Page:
Implementation Levels of Virtualization Explained
In the world of computing, using just one software instance is not enough anymore. Professionals are looking to test their programs or software on multiple platforms.
But constraints create challenges in doing so. The solution? Virtualization. Here, users can create various platform instances such as operating systems, applications, etc.
Virtualization has been present since the 1960s, when it was introduced by IBM. Yet, it has only recently caught the expected traction owing to the influx of cloud-based systems.
Virtualization, to explain in brief, is the capability to run multiple instances of computer systems on the same hardware. The way hardware is being used can vary based on the configuration of the virtual machine.
The best example of this is your own desktop PC or laptop. You might be running Windows on your system, but with virtualization, now you can also run Macintosh or Linux Ubuntu on it.
Now, there are various levels of virtualizations that we are going to be seeing. Let’s have a look at them.
Virtualization is not that easy to implement. A computer runs an OS that is configured to that particular hardware. Running a different OS on the same hardware is not exactly feasible.
To tackle this, there exists a hypervisor. What hypervisor does is, it acts as a bridge between virtual OS and hardware to enable its smooth functioning of the instance.
There are five levels of virtualizations available that are most commonly used in the industry. These are as follows:
In ISA, virtualization works through an ISA emulation. This is helpful to run heaps of legacy code which was originally written for different hardware configurations.
These codes can be run on the virtual machine through an ISA.
A binary code that might need additional layers to run can now run on an x86 machine or with some tweaking, even on x64 machines. ISA helps make this a hardware-agnostic virtual machine.
The basic emulation, though, requires an interpreter. This interpreter interprets the source code and converts it to a hardware readable format for processing.
As the name suggests, this level helps perform virtualization at the hardware level. It uses a bare hypervisor for its functioning.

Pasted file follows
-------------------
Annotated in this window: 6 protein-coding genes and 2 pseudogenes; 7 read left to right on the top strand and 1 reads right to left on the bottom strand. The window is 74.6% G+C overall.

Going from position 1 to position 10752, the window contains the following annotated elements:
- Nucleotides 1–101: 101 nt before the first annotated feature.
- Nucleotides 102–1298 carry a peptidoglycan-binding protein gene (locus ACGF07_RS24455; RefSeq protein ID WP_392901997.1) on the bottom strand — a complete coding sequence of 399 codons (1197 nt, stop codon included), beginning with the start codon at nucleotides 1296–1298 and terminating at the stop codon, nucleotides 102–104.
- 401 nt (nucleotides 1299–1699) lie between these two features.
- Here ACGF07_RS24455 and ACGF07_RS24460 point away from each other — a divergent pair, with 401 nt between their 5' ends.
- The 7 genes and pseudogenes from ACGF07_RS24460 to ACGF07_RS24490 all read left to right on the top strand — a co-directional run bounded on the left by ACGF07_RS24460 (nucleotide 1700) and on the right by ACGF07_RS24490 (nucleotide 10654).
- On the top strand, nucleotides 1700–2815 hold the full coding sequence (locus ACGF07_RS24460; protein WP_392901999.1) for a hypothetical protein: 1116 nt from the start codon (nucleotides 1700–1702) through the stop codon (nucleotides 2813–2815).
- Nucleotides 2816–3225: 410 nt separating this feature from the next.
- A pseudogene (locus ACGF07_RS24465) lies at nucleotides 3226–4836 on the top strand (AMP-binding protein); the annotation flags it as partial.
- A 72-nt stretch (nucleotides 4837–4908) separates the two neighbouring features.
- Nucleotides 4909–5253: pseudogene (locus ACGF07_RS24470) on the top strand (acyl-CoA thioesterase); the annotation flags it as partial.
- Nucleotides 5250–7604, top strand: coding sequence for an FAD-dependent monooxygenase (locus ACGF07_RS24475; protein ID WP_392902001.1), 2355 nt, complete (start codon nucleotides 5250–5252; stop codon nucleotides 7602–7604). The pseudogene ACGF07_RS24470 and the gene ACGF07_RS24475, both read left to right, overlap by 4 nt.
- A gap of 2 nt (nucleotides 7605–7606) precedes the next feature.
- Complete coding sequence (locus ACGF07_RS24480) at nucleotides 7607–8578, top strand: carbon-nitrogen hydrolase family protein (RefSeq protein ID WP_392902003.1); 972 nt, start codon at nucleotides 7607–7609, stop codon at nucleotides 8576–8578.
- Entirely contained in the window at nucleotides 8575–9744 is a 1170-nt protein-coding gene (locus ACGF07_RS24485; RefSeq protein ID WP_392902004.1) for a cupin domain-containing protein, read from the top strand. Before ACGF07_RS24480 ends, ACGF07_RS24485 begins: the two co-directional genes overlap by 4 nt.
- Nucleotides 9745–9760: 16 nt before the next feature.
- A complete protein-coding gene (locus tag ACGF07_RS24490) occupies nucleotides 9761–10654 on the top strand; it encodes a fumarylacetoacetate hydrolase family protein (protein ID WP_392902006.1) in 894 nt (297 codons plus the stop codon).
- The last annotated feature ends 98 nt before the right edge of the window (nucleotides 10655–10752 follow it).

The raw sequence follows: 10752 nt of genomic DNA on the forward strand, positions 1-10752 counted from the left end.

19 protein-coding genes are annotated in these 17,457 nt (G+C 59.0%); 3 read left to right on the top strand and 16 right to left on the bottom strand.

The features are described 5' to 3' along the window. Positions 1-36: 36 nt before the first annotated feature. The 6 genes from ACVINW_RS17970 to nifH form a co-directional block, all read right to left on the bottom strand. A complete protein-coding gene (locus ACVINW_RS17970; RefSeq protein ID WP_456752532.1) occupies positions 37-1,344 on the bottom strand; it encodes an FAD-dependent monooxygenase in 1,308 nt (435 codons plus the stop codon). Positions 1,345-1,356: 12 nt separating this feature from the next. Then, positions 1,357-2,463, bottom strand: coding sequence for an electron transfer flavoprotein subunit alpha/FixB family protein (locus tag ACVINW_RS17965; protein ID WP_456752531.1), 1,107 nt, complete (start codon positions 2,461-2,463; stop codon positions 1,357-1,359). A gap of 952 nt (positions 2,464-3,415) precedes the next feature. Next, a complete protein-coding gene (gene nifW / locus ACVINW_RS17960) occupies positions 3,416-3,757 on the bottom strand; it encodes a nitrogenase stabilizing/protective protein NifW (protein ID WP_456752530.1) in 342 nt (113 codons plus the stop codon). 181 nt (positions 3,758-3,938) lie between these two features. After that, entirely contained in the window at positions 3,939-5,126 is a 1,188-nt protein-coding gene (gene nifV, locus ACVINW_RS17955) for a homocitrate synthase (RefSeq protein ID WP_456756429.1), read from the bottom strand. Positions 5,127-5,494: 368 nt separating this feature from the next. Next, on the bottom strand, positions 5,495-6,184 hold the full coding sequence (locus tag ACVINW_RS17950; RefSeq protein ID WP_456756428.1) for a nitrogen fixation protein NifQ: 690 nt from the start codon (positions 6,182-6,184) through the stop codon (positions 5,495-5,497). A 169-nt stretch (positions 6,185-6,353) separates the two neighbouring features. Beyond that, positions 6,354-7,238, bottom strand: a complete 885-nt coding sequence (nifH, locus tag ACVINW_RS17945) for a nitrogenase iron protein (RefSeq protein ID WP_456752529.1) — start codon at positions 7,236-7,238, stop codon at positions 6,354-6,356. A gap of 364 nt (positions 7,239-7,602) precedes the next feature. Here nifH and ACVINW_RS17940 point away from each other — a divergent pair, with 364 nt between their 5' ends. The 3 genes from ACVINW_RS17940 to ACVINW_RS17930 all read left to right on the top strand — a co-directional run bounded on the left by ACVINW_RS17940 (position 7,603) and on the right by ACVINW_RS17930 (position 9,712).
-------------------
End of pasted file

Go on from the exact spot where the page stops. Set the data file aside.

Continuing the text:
This level helps form the virtual machine and manages the hardware through virtualization.
It enables virtualization of each hardware component such as I/O devices, processors, memory, etc.
This way multiple users can use the same hardware with numerous instances of virtualization at the same time.
IBM had first implemented this on the IBM VM/370 back in 1960. It is more usable for cloud-based infrastructure.
Thus, it is no surprise that currently, Xen hypervisors are using HAL to run Linux and other OS on x86 based machines.
At the operating system level, the virtualization model creates an abstract layer between the applications and the OS.
It is like an isolated container on the physical server and operating system that utilizes hardware and software. Each of these containers functions like servers.
When the number of users is high, and no one is willing to share hardware, this level of virtualization comes in handy.
Here, every user gets their own virtual environment with dedicated virtual hardware resources. This way, no conflicts arise.
OS system calls are lengthy and cumbersome. Which is why applications opt for APIs from user-level libraries.
Most of the APIs provided by systems are rather well documented. Hence, library level virtualization is preferred in such scenarios.
Library interfacing virtualization is made possible by API hooks. These API hooks control the communication link from the system to the applications.
Some tools available today, such as vCUDA and WINE, have successfully demonstrated this technique.
Application-level virtualization comes handy when you wish to virtualize only an application. It does not virtualize an entire platform or environment.
On an operating system, applications work as one process. Hence it is also known as process-level virtualization.
It is generally useful when running virtual machines with high-level languages. Here, the application sits on top of the virtualization layer, which is above the application program.
The application program is, in turn, residing in the operating system.
Programs written in high-level languages and compiled for an application-level virtual machine can run fluently here.
Even though there are five levels of virtualization, each enterprise doesn’t need to use all of them. It depends on what the company is working on as to which level of virtualization it prefers.
Companies tend to use virtual machines for development and testing of cross-platform applications. With cloud-based applications on the rise, virtualization has become a must-have for enterprises across the globe.
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